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Best lamb chop secrets? (for grilling/broiling)

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I'm planning to make lamb chops for a celebratory dinner for two this Thurs eve. For years I've done them the same way: rub with a little olive oil, rosemary, oregano, and coarse salt before grilling or broiling, then squeeze some lemon over them when they're done.

Now I want to try something new. Help! What's your secret for making an amazing lamb chop?

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  1. I think you are already making an amazing lamb chop! Simple is great - you could even eliminate some of the herbs you use(depending upon variation). Olive oil and salt is enough. A good sauce, however, really benefits the chop.

    Think about what sauces you'd like. We love a sorrel sauce finished with cream. Or a mint sauce, fresh-made, with really good vinegar. If you like mushrooms, go crazy with a mixed-mushroom saute, with whatever is fresh in your market, sauteed and finished with some butter and sherry or Marsala.

    Keep doing what you're doing with the chop preparation - just add the sauce for a variation. Adjust the sides accordingly.

    What's the rest of your menu?

    1. I find that lamb chops benefit greatly with a brushing of worchester sauce before grilling. Mix it with the olive oil. I also stuff little wedges of garlic between the meat and the bone.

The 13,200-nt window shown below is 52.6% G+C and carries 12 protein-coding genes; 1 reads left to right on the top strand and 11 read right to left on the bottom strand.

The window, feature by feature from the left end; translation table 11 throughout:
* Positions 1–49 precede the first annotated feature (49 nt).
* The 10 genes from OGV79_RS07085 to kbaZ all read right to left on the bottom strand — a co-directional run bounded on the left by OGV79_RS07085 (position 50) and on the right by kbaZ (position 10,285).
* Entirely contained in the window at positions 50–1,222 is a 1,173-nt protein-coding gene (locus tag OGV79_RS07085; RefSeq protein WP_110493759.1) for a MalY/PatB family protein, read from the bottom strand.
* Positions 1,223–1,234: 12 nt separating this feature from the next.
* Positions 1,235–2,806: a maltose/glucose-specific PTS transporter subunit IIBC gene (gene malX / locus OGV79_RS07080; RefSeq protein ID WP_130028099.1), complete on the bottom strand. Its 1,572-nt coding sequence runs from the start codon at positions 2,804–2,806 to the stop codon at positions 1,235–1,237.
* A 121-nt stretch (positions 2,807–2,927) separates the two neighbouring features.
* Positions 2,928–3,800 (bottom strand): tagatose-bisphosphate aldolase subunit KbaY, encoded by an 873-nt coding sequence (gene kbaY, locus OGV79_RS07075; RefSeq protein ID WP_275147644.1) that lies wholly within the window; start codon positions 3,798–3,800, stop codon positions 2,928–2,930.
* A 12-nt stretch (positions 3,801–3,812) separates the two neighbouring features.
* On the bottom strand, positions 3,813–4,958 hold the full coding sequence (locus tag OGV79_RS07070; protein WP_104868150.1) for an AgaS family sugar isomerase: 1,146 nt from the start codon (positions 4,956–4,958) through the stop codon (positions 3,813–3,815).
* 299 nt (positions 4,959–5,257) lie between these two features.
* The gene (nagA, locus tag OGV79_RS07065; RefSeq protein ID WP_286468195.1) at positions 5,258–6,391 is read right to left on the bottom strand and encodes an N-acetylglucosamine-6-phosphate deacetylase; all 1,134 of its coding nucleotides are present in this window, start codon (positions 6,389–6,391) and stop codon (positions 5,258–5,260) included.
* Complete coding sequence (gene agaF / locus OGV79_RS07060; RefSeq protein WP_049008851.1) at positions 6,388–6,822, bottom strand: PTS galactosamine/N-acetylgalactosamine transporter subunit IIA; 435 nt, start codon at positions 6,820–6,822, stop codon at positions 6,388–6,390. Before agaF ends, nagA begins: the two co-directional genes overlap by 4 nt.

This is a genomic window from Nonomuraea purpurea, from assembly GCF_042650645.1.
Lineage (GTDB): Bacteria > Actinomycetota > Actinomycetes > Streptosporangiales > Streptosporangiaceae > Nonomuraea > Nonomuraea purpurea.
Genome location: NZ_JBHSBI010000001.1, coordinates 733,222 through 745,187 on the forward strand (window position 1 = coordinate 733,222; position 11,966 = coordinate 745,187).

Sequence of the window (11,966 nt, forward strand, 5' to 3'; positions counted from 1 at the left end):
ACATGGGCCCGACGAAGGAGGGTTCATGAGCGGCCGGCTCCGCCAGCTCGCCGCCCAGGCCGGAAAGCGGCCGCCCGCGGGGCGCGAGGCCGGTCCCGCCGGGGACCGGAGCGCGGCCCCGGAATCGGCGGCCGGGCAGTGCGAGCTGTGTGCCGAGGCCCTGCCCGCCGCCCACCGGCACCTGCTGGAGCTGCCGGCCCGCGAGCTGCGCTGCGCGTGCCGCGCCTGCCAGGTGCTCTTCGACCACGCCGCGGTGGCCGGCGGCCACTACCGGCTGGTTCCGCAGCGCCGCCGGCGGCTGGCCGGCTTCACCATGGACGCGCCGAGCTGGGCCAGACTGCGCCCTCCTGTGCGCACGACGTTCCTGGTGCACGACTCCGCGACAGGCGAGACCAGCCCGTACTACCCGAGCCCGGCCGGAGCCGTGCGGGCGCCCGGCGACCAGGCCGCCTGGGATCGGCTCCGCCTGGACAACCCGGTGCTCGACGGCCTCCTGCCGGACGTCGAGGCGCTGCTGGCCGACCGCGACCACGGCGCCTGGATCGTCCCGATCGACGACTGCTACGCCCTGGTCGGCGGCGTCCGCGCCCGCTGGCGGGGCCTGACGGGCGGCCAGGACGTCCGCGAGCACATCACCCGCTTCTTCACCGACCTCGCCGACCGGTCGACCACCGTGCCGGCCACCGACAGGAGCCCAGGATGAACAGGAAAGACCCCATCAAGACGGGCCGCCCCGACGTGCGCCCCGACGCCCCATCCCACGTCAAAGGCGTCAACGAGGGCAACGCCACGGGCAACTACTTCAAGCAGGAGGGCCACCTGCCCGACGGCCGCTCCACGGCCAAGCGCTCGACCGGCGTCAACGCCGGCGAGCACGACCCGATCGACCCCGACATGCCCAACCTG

For an absolutely divine sauce, consider a sauce verte, that is, a parsley basil sauce (also includes olive oil, mustard, vinegar, capers and cornichons.) James Peterson's recipe is soooo good, and is bright emerald green, fragrant and zesty, and perfect with lamb. Another favorite is to sprinkle them with a few drops of Vincotto after grilling -- this is one of my favorite condiments available at specialty food shops, and has many uses beyond lamb.

      1. A couple other simple marinades would be to mix some yogurt, garlic, and fresh mint, or a lemon, garlic, mint, and olive oil.

        1. I don't like having sauces or jellies with my lamb chops. Here's what I do.

          Make sure you get thick chops. Then generously salt and pepper them. Then sear them off in a hot pan. Remove from heat and lighly coat with mustard. Then cover with a mixture of sauteed shallots, breadcrumbs and parsley (or other combos of herbs including thyme and rosemary). Then roast in an oven till the desired doneness. The key is to use either a rack of lamb or doublethick chops so they spend adequate time in the oven to roast without overcooking.

          1. if the meat is good-broiled in its own jus